Monthly Archives: May 2010

The Making of Motion 2010 #C4D #Ps #Ai

This piece of work is one of my favorites. For one thing, I love doing media for Youth Camp…. especially for my very own youth camp in North Georgia. I was very (surprised) honored when my friend Phillip Medlin down in Atlanta called me that night and asked if I could do some animating on a logo the state office had gotten designed. So here is that back story. Hope everyone in GA enjoys. I’ll try to keep it not-so-much technical and more realistic…. I mean short.

So here is the original design I was sent….

Original Motion Camp Logo

Original Motion Camp Logo

I had to keep the original design as much as I can. So that is no problem. I actually do like the swirl in the back.

So the first thing I had to do is to separate the swirl from the rest of the picture. Easy enough since both sides are identical and one side doesn’t have anything meshing with it. Then I just had to guess the font. Being on a mac this was kinda hard to do. However, I thought to myself, “This was probably done on a windows.” So, my first guess was the default font for Windows XP…. Arial!

My next step was to trace the paths of the swirl and export it to Illustrator. From there I finally was able to get into my program of choice, Cinema4D.

After editing the spline points, extruding and adding text (also extruding) and a few other polishing tasks I had a wire-frame draft of the 3D version of the logo.

Basic Wireframe

Basic Wire-frame

You would think the hard part was done, but this hour of work was only the beginning! What did I have left to do? Well, since this wasn’t just a still logo reconditioning, I had some animating to do. You would think that a 5-10 second animation wouldn’t be that much work for just a few objects. But believe me, I only got the basic animation how it was going to be after about 4 days of work.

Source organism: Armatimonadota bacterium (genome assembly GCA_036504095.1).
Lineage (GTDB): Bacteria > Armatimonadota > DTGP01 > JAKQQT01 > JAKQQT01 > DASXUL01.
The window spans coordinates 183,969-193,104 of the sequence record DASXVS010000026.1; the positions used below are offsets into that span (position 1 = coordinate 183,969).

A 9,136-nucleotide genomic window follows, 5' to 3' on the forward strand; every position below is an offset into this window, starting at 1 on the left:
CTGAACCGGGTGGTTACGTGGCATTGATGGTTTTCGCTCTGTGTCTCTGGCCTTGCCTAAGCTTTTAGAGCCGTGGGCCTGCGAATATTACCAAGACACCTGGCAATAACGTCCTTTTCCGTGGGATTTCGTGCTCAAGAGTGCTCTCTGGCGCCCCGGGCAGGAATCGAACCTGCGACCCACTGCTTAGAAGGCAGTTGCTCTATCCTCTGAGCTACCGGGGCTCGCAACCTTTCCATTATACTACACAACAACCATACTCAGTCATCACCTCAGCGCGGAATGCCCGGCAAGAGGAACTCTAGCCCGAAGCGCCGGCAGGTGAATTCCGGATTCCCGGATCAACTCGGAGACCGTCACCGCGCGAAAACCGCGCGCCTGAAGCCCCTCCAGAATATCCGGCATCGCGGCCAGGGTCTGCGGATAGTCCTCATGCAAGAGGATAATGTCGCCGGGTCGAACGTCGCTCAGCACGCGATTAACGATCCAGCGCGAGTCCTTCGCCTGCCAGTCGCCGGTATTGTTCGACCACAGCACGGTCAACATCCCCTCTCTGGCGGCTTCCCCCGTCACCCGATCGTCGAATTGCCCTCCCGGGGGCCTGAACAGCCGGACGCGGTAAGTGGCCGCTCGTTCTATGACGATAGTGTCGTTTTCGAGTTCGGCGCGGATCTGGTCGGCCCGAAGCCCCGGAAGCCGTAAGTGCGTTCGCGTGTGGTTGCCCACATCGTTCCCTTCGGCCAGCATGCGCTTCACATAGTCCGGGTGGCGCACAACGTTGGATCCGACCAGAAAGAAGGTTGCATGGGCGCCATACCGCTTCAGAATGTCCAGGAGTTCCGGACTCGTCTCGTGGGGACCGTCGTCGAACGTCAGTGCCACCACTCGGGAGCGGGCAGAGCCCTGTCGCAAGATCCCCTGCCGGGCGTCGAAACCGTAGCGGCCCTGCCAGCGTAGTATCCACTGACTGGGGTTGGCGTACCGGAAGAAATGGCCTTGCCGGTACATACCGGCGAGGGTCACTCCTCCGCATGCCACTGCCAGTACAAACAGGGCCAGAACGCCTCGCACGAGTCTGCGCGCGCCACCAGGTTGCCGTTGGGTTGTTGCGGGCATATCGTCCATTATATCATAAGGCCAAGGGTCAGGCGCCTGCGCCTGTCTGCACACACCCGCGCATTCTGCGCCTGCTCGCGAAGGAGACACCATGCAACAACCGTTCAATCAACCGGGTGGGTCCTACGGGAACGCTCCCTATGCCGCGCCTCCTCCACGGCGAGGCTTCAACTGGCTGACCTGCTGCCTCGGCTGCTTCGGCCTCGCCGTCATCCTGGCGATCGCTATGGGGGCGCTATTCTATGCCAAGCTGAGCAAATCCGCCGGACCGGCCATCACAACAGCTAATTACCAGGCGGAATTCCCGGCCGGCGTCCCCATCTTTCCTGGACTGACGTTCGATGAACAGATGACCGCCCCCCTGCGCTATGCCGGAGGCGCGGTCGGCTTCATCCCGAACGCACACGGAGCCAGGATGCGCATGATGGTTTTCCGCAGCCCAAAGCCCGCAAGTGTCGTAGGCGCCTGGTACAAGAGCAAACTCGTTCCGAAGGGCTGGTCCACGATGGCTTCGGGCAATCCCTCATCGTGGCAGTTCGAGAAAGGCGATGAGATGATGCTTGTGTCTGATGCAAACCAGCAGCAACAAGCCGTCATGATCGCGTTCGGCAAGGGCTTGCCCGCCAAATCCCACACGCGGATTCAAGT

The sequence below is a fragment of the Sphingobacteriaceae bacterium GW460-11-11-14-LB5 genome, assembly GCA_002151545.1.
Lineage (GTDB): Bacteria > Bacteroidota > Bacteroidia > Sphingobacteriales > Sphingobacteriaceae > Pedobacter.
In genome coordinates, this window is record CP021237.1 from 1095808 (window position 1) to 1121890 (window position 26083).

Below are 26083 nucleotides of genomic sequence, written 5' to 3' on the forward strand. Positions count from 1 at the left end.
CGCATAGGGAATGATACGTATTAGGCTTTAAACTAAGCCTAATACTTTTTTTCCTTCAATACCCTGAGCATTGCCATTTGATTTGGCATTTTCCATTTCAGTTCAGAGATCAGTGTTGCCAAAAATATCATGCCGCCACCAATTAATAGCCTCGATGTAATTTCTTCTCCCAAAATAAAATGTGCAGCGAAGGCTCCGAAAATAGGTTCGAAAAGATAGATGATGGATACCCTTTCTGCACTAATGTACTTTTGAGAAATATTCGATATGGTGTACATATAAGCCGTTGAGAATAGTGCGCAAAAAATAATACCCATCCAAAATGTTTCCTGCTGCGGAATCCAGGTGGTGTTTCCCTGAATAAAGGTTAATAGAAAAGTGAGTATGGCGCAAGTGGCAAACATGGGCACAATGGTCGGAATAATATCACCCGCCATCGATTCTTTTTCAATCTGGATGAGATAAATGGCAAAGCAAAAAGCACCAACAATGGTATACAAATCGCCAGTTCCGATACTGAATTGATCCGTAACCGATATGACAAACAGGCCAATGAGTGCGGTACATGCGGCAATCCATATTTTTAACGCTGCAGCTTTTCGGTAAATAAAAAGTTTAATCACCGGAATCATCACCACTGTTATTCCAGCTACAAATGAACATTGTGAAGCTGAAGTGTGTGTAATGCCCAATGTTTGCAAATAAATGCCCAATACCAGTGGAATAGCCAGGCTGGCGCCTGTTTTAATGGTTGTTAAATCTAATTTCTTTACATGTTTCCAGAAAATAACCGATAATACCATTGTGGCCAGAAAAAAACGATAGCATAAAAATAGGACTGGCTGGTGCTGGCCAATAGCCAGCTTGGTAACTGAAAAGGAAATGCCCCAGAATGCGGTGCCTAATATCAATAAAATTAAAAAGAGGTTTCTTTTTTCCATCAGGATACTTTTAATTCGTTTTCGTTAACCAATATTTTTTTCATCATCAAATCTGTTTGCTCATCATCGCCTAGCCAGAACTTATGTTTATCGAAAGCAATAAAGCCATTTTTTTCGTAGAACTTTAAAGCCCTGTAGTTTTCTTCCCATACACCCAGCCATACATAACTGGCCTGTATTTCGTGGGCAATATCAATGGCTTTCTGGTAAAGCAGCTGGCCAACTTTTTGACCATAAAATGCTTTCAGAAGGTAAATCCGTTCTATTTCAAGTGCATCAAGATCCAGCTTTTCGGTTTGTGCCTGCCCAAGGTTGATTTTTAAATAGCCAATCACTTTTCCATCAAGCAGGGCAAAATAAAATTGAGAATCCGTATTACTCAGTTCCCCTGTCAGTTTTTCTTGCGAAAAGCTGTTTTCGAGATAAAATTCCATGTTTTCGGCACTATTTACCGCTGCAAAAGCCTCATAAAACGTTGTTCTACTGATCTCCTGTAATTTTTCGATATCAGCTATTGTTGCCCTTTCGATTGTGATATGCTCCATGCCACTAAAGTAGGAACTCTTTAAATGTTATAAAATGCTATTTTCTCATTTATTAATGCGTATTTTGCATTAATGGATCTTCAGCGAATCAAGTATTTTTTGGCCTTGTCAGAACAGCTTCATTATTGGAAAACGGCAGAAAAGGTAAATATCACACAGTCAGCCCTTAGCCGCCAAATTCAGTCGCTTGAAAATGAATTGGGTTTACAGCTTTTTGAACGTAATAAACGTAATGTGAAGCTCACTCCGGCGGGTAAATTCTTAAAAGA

So, after a few more days of getting the materials (colors) on everything and adding a little glass here is the final product and a few of the stills we used for print and other places.

Hope you enjoyed this first look into my workflow. And if you have a flat logo you would like me to work on, I am still young and cheap. Let me know if you have anything you want turned into a good graphic or animation!

draft_0_0002

draft_0_0002

Frame_0094

Frame_0094- Yes, it is actual glass

Next Week, I will unveil the concepts the client didn’t like. But the draft renders might inspire mine or your next project!

HINT: Cloth

Basic Intro to Global Illumination

A while back when I was just starting to get into the 3D scene, and trying to get good looking renders from my application, I had a hard time getting started. I had no idea what I was doing, and rendering was no exception. My preferred application (right now) is Cinema 4D R11.5 from Maxon. Getting images and sequences out of that program was totally a different monster than Compressor or After Effects.

But this isn’t an article on rendering. It is about Global Illumination or for short “GI.” I posted a few weeks ago an article on some good GI presets, but I didn’t go into what GI was or how it is successfully used. Well, this is everything I should have already posted weeks ago.

I can’t even begin to explain what GI is without showing exactly what it does and looks like. To the people close to me, you know how big something is when I call it my “easy button.” and this sure is one of them!

With GI

With GI

Just notice how much better the picture with GI looks than the one without.

No GI

No GI

I call GI my easy button because it basically lights my scenes for me! Now that doesn’t exactly reflect what the feature actually does, but it sure does seem that way most of the time. Lights still have to be placed in the near-right places; the GI just adds the realistic shadows, reflections and the light depth.

Hopefully later I will be able to go deeper into explaining GI. But for now, I’ll just leave this intro article at my simple illustration!